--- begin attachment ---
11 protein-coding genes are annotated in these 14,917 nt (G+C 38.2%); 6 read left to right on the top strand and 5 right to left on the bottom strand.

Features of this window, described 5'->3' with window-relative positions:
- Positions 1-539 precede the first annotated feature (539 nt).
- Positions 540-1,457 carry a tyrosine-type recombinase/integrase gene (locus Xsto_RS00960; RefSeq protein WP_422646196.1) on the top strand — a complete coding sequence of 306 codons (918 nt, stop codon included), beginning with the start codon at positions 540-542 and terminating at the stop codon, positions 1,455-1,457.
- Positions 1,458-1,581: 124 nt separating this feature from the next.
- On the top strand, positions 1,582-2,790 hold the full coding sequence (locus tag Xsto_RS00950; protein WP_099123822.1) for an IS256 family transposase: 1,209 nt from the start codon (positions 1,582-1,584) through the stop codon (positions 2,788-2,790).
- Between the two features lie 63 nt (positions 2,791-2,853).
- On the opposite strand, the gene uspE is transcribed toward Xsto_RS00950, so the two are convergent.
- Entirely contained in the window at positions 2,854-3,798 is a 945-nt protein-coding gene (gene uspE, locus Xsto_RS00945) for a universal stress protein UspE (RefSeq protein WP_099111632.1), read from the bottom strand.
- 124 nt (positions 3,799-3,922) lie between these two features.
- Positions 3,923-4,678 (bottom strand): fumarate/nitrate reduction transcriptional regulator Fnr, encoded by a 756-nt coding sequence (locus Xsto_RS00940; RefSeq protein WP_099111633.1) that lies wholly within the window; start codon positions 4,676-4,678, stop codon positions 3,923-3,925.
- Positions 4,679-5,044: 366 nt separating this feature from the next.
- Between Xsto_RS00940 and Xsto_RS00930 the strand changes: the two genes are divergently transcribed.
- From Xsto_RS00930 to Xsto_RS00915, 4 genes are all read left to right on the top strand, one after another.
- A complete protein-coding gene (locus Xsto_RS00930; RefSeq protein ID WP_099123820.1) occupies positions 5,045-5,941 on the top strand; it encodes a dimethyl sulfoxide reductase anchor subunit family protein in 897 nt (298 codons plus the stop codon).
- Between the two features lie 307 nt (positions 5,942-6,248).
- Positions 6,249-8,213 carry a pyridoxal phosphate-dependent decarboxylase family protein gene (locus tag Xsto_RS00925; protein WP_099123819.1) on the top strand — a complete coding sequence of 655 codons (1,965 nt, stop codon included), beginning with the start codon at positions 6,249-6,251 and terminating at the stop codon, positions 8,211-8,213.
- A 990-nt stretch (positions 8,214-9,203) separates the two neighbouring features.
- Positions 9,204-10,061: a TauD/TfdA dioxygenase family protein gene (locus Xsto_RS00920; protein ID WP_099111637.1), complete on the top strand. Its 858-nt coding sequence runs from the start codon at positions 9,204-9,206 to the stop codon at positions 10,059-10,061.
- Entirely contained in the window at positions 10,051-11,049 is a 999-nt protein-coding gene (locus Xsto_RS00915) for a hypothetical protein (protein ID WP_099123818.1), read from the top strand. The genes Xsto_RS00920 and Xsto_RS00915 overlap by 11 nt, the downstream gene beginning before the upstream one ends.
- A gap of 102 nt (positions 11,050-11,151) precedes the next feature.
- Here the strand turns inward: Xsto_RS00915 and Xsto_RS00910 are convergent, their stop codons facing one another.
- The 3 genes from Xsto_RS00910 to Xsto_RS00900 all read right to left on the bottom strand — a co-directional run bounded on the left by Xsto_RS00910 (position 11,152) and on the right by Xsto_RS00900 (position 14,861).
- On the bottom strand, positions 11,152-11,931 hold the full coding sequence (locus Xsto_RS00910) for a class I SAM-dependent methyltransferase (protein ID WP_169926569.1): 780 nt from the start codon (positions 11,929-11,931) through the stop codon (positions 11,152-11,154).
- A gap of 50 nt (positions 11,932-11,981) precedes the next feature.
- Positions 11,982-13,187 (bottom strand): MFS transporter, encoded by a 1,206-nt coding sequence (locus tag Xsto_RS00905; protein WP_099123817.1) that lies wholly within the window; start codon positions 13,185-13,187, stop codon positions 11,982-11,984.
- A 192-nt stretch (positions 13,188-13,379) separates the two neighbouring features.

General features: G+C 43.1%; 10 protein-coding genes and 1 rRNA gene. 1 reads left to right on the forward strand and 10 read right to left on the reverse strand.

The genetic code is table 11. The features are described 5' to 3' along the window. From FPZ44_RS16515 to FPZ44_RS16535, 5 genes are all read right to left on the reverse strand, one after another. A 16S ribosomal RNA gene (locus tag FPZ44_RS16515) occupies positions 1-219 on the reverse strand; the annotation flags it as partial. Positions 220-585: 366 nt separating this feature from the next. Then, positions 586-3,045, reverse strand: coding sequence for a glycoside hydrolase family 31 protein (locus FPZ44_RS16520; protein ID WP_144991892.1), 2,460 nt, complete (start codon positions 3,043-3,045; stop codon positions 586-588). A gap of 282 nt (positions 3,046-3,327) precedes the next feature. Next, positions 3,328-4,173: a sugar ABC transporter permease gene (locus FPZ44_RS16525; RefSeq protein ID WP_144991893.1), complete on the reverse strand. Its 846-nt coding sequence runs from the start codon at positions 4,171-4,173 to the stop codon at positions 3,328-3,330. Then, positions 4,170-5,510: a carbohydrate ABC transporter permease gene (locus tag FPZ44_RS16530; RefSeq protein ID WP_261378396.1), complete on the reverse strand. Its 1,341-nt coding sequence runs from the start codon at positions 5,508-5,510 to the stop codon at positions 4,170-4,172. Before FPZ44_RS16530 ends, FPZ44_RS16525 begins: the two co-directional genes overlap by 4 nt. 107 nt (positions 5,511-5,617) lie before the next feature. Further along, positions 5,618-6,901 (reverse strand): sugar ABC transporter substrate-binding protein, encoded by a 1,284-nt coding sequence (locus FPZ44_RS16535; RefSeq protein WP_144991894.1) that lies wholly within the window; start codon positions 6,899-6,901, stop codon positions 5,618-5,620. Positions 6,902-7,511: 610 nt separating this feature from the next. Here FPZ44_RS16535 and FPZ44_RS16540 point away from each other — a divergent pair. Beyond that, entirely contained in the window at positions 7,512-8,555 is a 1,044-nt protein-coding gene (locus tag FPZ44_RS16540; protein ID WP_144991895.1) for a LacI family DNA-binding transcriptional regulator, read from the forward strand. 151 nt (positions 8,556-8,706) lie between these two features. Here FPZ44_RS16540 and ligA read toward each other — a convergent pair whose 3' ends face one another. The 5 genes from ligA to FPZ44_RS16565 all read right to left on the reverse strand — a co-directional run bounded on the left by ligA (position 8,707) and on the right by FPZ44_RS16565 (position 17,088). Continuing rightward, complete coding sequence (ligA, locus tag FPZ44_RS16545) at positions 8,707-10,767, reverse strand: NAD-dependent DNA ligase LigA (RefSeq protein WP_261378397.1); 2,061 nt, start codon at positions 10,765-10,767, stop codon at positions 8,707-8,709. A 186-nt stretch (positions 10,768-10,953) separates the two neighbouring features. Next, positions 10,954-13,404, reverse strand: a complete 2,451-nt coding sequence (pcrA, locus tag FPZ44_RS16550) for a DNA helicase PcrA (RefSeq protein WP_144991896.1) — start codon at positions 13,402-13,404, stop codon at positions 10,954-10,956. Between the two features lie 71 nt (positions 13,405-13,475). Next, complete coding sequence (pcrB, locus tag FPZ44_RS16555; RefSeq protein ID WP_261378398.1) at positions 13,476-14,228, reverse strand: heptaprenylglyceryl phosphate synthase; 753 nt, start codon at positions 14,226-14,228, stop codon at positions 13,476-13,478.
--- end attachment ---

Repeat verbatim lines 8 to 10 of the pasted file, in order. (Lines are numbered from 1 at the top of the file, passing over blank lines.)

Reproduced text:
- On the opposite strand, the gene uspE is transcribed toward Xsto_RS00950, so the two are convergent.
- Entirely contained in the window at positions 2,854-3,798 is a 945-nt protein-coding gene (gene uspE, locus Xsto_RS00945) for a universal stress protein UspE (RefSeq protein WP_099111632.1), read from the bottom strand.
- 124 nt (positions 3,799-3,922) lie between these two features.